(July 31, 2017) -- Hyoung-gon Lee, the John H. Doran Distinguished Professor in Peripheral Neuropathy at The University of Texas at San Antonio (UTSA), is pursuing a new frontier in Alzheimer’s disease research.
Lee’s Alzheimer’s work has mainly been focused on understanding how brain cells degenerate during the disease. His current work suggests that there may be a new way forward in preventing and treating the illness.
“Once a neuron is born in the brain, division stops,” Lee said. “That’s a unique characteristic of neurons. Other types of cells regenerate after they’re damaged, but when neurons die, we’ve lost them.”
This is one of the reasons why Alzheimer’s and other neurodegenerative diseases have such disastrous effects on the health of the human brain. The neurons, once damaged by the disease, are unable to heal themselves.
Lee’s recent research, however, suggests that the neurons in an Alzheimer’s brain attempt to divide before they die. He’s now working to understand why.
“In normal, healthy neurons, the capability to divide is not active at all,” he said. “A normal brain cell has no cell cycle activity, but in Alzheimer’s-affected brains, it looks as if neurons are trying to divide.”
“It’s paradoxical,” he added. “But it could be the key to solving a great medical mystery. Knowing more about Alzheimer’s disease will make it much easier to fight it because we’ll have a better understanding of the specific cause.”
Lee and his laboratory are now developing an animal model to take a closer look at neuron death in Alzheimer’s-affected brains.
Lee’s laboratory is just one of several dozen at the university specializing in brain health, an extensive initiative that includes research in neurodegenerative disease, traumatic brain injury, regenerative medicine, stem cell therapies, medicinal chemistry, neuroinflammation and drug design.
This work is conducted across five top-tier UTSA research centers, including the UTSA Neurosciences Institute, the San Antonio Cellular Therapeutics Institute, the South Texas Center for Emerging Infectious Diseases, the Center for Innovative Drug Discovery and the Institute for Health Disparities Research.
Leading the brain health revolution is one of UT System Chancellor William McRaven’s “Quantum Leap” initiatives to provide the citizens of Texas the very best in higher education, research and health care. Chancellor McRaven has worked to make unprecedented investments in leveraging and connecting all the cutting edge science ongoing at UT institutions to drive collaboration and expand research efforts in brain health to meet a growing demand.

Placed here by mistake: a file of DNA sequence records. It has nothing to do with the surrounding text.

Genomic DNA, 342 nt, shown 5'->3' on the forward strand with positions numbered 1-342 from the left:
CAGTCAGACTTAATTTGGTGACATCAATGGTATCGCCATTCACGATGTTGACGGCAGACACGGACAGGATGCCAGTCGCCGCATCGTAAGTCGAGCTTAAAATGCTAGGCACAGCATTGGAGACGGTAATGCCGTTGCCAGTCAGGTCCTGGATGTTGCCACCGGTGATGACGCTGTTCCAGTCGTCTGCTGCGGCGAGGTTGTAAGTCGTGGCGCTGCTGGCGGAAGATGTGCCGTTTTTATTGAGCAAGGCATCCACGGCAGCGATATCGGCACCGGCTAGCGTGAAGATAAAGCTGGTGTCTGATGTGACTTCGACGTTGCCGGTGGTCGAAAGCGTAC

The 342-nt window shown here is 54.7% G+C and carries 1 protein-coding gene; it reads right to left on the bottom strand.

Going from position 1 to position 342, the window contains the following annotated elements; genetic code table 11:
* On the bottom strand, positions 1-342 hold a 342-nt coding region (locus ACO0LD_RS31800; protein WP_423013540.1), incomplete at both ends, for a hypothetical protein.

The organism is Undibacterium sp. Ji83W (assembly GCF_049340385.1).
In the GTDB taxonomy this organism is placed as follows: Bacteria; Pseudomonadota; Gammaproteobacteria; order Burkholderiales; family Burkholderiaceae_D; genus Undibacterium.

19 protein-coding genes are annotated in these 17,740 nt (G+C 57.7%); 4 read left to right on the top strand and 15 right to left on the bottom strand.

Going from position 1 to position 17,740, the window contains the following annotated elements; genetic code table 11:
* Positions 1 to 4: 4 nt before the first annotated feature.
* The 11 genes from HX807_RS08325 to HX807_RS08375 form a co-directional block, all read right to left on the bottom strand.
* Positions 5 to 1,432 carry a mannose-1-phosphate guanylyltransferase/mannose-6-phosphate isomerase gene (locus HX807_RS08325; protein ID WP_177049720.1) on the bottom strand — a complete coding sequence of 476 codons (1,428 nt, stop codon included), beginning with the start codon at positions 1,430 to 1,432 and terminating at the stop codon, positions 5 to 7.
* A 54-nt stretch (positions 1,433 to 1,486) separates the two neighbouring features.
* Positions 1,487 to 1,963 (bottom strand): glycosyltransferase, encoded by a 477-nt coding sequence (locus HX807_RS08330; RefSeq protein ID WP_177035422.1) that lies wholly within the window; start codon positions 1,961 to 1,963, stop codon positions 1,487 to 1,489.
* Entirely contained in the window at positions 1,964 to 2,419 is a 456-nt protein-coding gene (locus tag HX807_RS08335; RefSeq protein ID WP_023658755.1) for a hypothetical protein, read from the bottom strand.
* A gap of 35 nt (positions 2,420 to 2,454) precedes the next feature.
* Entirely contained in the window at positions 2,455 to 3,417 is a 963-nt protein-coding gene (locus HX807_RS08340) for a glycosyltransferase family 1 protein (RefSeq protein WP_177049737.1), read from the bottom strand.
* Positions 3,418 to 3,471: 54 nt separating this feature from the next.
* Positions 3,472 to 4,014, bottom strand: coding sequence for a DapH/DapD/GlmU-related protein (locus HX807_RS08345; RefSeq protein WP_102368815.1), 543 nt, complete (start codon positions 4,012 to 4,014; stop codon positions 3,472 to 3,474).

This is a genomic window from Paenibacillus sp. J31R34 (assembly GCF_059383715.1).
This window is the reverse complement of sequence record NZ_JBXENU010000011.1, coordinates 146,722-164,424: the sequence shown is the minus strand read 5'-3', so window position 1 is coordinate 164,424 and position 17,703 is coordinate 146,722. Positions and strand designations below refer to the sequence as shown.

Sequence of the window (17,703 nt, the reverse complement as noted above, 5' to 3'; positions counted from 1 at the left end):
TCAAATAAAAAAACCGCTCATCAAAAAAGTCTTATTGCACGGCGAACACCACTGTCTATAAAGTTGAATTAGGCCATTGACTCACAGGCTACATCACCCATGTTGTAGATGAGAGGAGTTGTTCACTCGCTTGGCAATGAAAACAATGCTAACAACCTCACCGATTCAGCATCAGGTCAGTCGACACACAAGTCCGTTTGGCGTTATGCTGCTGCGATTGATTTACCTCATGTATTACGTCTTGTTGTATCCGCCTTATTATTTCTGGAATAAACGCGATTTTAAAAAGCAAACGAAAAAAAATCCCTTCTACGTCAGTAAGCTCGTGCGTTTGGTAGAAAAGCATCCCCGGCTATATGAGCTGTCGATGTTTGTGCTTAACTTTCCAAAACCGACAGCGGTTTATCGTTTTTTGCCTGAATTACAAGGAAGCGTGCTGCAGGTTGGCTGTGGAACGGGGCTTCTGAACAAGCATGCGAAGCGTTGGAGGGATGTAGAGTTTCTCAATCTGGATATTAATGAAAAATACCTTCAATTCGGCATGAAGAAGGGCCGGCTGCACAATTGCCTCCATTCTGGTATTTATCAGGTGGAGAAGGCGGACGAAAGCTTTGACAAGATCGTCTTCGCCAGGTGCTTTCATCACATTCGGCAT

UTSA is ranked among the top 400 universities in the world and among the top 100 in the nation, according to Times Higher Education.
Langston Clark, UTSA assistant professor in the Department of Kinesiology, Health, and Nutrition will discuss exploring the historical context for the role of black athletes in contemporary social movements.John Peace Library, Assembly Room (JPL 4.04.22), Main Campus
The UTSA African American Studies program invites speakers from the leading African American Fraternities and Sororities for a panel discussion of the history of each organization and to enlighten the audience about the community service, academic purpose, professionalism and ethical roots of each group.Student Union, Mesquite Room (SU 2.01.24), Main Campus
MuTe Fest is a celebration of original music and technology. Three days of concerts, sessions, and informative lectures will offer a unique experience of musical works created by fellow UTSA students and the chance to gain valuable knowledge about music technology.Art Building, Music Tech Lab (Arts 3.01.30B), Main Campus
UTSA Libraries hosts Assistant Professor Ian Caine for his lecture, Architectural Postcards from Space, as part of the popular Pizza + Research series. Pizza will be served while supplies last.Buena Vista Street Building (BVB 2.304), Downtown Campus
The theme of this year’s symposium is Black & Brown Futures. The free event will give UTSA students and the community the opportunity to meet and hear national scholars talk about current research and academic trends relevant to the lives of African Americans in the United States.Student Union, Denman Room (SU 2.01.28), Main Campus
Registration is open now for this family-friendly and dog-friendly run that supports the UTSA Alumni Association scholarship fund.Convocation Center, Main Campus
Join the Department of Interdisciplinary Learning and Teaching for the 14th Annual UTSA Storytelling Festival featuring Nancy Simpson, storyteller and keynote speaker. The event is free and open to the public.Main Building, Ground Floor Lobby, Main Campus
Students are invited to a semi-formal, dinner banquet with an awards presentation and dancing. Keynote speaker will be San Antonio City Councilman William Cruz Shaw. Tickets must be purchased by Feb 19 at Roadrunner Express. UTSA students are $15 and guests are $20.H-E-B Student Union Ballroom (HSU 1.104/1/106), Main Campus